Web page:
In order to get your leaders on board with action planning and implementing the necessary changes, you have to craft the right action plans based on what they care about.
I’m sure you’ve seen this before (I know I have)… the HR partner goes to the leader and says, here are your results, focus on these two categories and create an action plan that makes sense for your group.
Here’s the problem with that approach:
- The leader is NOT an expert in engagement, or he/she would not need to focus on those areas. So telling them to take complete control of the situation will set everyone up for failure.
- The plans they create may not at all be tied to engagement, but focus on tactical things, items they’ve been wanting to check-off for some time, or something else entirely. Therefore, not having any way to move the actual engagement needle.
- This is another item on their “to-do list” – they will do just enough to check the box, but they don’t actually care about the results.
But this is all fixable – you can easily help your leaders craft action plans that meet the needs of their department and the overall organization.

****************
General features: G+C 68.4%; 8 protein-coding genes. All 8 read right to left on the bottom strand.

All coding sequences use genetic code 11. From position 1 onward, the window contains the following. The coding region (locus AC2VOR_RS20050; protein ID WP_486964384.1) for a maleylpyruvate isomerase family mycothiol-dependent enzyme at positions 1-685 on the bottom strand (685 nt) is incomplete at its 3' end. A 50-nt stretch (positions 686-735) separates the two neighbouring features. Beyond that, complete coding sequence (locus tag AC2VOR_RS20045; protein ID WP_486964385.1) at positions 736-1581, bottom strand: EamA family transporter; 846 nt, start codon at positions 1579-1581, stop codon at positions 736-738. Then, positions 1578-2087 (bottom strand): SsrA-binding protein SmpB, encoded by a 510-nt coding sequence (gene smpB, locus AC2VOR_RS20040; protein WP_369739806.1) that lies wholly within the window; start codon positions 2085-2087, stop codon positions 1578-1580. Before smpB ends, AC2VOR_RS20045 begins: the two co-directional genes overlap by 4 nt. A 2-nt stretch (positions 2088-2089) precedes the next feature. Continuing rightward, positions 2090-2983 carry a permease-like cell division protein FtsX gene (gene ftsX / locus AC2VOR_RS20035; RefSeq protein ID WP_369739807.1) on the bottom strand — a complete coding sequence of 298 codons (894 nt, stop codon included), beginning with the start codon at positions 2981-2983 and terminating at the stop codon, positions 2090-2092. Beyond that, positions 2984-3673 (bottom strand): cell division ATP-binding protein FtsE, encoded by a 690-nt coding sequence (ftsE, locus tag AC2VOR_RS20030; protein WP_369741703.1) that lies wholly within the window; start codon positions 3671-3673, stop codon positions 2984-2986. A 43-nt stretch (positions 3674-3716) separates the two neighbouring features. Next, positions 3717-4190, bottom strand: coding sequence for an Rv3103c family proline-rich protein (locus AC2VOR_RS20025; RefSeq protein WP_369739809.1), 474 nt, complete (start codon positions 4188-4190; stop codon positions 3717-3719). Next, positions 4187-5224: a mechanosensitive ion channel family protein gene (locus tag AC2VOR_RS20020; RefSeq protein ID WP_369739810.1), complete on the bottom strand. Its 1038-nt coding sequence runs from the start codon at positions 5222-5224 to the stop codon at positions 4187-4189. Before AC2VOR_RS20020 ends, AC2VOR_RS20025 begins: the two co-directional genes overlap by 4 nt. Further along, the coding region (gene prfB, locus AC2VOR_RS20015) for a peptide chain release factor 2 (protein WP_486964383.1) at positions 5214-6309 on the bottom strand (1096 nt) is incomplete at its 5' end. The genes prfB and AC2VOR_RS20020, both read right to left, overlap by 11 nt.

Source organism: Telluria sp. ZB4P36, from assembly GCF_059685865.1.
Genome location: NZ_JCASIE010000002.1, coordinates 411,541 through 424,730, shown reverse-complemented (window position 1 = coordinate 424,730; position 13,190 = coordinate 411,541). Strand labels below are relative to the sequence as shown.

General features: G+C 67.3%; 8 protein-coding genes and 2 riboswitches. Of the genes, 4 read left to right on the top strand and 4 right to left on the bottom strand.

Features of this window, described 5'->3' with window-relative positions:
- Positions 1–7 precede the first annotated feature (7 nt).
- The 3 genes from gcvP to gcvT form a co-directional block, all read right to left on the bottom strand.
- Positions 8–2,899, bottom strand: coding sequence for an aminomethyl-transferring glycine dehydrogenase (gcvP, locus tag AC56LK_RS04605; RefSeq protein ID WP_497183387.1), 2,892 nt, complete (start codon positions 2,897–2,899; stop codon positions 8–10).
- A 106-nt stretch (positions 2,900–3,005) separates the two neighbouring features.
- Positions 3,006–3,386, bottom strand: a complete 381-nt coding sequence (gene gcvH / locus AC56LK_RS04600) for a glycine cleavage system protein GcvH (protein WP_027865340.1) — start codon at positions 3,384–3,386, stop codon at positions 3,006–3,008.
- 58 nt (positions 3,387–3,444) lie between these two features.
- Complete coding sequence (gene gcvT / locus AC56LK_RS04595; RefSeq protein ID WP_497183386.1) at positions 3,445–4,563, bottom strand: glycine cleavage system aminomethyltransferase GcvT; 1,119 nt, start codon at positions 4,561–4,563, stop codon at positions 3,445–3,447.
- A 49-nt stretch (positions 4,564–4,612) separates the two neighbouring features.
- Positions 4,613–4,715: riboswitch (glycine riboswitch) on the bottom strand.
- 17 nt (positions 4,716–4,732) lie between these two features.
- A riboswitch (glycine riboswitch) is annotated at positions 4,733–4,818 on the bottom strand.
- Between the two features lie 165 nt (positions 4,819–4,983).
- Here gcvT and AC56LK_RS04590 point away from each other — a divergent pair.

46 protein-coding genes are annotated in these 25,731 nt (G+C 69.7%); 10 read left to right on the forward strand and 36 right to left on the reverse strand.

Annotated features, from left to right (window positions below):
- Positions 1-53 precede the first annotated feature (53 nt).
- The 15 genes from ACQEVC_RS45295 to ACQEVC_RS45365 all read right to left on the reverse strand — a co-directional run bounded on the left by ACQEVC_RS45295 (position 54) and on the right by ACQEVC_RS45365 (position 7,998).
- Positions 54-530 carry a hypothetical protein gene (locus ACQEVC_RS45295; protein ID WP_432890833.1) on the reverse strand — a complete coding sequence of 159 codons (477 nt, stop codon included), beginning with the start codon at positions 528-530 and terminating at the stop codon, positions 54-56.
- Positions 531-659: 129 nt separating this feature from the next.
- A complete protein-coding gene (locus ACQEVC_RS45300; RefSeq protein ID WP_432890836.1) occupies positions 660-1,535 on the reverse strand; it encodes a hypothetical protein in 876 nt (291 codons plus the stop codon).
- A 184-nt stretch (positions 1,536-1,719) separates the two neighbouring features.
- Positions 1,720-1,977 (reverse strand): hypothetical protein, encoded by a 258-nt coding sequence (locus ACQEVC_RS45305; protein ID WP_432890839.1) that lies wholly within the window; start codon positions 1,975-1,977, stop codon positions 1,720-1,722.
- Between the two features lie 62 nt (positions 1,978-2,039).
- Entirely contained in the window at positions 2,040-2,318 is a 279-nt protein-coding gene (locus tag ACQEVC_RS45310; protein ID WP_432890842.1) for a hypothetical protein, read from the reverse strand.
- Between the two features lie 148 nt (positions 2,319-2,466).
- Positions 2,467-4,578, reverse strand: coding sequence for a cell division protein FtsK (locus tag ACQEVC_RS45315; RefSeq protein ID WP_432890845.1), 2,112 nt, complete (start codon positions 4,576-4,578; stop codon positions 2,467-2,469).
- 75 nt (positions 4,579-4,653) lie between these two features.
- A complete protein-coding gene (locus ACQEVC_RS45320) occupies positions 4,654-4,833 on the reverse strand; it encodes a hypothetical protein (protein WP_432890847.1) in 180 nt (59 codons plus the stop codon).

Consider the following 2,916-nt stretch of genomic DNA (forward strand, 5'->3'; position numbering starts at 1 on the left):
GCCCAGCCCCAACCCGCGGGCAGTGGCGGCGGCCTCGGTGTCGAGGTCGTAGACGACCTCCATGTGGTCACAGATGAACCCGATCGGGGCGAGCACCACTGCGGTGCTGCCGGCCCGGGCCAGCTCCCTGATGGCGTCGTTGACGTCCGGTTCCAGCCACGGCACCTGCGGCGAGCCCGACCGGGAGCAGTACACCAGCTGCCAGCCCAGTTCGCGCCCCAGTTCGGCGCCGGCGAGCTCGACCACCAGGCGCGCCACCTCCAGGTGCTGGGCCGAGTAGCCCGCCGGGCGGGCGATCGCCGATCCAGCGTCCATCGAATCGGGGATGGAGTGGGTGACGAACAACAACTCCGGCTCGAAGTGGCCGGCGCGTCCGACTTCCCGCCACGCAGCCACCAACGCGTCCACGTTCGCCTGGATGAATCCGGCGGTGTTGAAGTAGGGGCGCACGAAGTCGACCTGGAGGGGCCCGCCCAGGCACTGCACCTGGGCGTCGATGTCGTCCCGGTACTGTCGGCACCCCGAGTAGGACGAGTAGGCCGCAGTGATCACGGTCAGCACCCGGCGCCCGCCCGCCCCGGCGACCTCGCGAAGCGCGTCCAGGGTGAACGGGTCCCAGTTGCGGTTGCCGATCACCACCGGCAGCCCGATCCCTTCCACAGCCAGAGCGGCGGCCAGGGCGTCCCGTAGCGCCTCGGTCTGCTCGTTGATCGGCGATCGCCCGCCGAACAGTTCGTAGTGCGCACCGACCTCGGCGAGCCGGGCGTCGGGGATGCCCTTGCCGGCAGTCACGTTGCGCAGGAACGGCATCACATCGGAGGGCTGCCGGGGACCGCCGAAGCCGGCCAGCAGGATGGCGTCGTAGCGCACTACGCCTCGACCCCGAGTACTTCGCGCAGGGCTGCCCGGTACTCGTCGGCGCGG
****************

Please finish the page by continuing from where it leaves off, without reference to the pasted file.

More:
In the Clinical example above, I mentioned a few possible items for their action plan: create focus groups to determine areas of issue; deliver more leadership training to this organization focused specifically on gaps.
When you consider your own action plans, you must consider what the ultimate goal is. It’s not increasing the engagement number in that category for next year – that’s not SMART enough.
It is: focusing on a specific outcome that can be implemented and then measured. And surprisingly, it’s usually easier than you think.
I’ll keep with the Clinical example here – the focus groups resulted in several insights including:
- Not hearing from their direct manager often enough
- Not feeling comfortable going to their manager to ask questions because they were so busy on the trial
- Having too many meetings at the request of their leader
These three items were pretty easy to fix within a year’s time. Our action plan based on these results included:
- Standardized weekly meetings for all teams – we provided an easy to use template for them as a resource
- Creating a peer mentoring group in the department for questions; a SharePoint site for best practices and a connected Yammer discussion board
- Implementing better meeting practices – cut the meeting times down to 45 minutes instead of 60; requiring an agenda prior to each meeting with specific outcomes/decisions needed; and having a meeting-free day for work
With these fixes, the next-year’s survey results increased dramatically – we didn’t solve every problem, but these “easy” fixes were able to move the needle because they were directly connected to the business’s goals, the department needs and the employee’s desires.
There’s so much more to “demystify” – join me for a free webinar to walk through the exact steps I’ve taken for various clients, to increase employee engagement year-over-year (by 15% and more).